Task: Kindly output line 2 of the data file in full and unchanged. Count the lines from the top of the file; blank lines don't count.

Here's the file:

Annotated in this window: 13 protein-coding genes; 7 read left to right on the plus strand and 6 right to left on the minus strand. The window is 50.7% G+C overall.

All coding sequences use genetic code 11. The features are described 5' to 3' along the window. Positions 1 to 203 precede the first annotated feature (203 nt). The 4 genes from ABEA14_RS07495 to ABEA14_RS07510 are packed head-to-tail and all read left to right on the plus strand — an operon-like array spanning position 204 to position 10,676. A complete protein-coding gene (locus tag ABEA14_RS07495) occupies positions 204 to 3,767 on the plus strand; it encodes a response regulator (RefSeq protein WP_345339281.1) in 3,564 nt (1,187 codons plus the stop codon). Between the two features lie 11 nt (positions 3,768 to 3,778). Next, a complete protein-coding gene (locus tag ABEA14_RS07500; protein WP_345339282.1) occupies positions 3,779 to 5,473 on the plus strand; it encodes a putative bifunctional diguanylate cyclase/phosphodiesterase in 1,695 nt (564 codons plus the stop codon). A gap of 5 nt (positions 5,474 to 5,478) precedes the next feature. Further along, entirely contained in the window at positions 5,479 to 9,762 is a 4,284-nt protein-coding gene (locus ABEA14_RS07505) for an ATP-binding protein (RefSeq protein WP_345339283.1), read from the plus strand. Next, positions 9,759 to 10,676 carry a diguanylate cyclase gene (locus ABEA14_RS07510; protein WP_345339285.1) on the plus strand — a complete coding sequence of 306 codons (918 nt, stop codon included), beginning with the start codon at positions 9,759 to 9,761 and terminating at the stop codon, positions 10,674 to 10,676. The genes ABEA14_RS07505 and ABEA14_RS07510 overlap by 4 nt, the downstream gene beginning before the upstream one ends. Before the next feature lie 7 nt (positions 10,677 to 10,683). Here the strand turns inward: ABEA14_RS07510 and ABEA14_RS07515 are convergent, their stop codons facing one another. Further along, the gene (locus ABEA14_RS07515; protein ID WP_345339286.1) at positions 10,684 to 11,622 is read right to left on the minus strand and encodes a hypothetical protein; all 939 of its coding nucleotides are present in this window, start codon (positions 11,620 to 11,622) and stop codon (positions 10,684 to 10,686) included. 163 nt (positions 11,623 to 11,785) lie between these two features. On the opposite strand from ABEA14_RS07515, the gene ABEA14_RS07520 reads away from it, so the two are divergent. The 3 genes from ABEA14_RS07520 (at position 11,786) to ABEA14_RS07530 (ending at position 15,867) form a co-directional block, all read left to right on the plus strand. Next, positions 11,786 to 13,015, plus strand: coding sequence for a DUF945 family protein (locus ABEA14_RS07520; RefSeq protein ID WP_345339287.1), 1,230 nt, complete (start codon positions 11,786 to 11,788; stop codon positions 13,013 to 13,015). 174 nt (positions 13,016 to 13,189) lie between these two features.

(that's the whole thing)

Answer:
All coding sequences use genetic code 11. The features are described 5' to 3' along the window. Positions 1 to 203 precede the first annotated feature (203 nt). The 4 genes from ABEA14_RS07495 to ABEA14_RS07510 are packed head-to-tail and all read left to right on the plus strand — an operon-like array spanning position 204 to position 10,676. A complete protein-coding gene (locus tag ABEA14_RS07495) occupies positions 204 to 3,767 on the plus strand; it encodes a response regulator (RefSeq protein WP_345339281.1) in 3,564 nt (1,187 codons plus the stop codon). Between the two features lie 11 nt (positions 3,768 to 3,778). Next, a complete protein-coding gene (locus tag ABEA14_RS07500; protein WP_345339282.1) occupies positions 3,779 to 5,473 on the plus strand; it encodes a putative bifunctional diguanylate cyclase/phosphodiesterase in 1,695 nt (564 codons plus the stop codon). A gap of 5 nt (positions 5,474 to 5,478) precedes the next feature. Further along, entirely contained in the window at positions 5,479 to 9,762 is a 4,284-nt protein-coding gene (locus ABEA14_RS07505) for an ATP-binding protein (RefSeq protein WP_345339283.1), read from the plus strand. Next, positions 9,759 to 10,676 carry a diguanylate cyclase gene (locus ABEA14_RS07510; protein WP_345339285.1) on the plus strand — a complete coding sequence of 306 codons (918 nt, stop codon included), beginning with the start codon at positions 9,759 to 9,761 and terminating at the stop codon, positions 10,674 to 10,676. The genes ABEA14_RS07505 and ABEA14_RS07510 overlap by 4 nt, the downstream gene beginning before the upstream one ends. Before the next feature lie 7 nt (positions 10,677 to 10,683). Here the strand turns inward: ABEA14_RS07510 and ABEA14_RS07515 are convergent, their stop codons facing one another. Further along, the gene (locus ABEA14_RS07515; protein ID WP_345339286.1) at positions 10,684 to 11,622 is read right to left on the minus strand and encodes a hypothetical protein; all 939 of its coding nucleotides are present in this window, start codon (positions 11,620 to 11,622) and stop codon (positions 10,684 to 10,686) included. 163 nt (positions 11,623 to 11,785) lie between these two features. On the opposite strand from ABEA14_RS07515, the gene ABEA14_RS07520 reads away from it, so the two are divergent. The 3 genes from ABEA14_RS07520 (at position 11,786) to ABEA14_RS07530 (ending at position 15,867) form a co-directional block, all read left to right on the plus strand. Next, positions 11,786 to 13,015, plus strand: coding sequence for a DUF945 family protein (locus ABEA14_RS07520; RefSeq protein ID WP_345339287.1), 1,230 nt, complete (start codon positions 11,786 to 11,788; stop codon positions 13,013 to 13,015). 174 nt (positions 13,016 to 13,189) lie between these two features.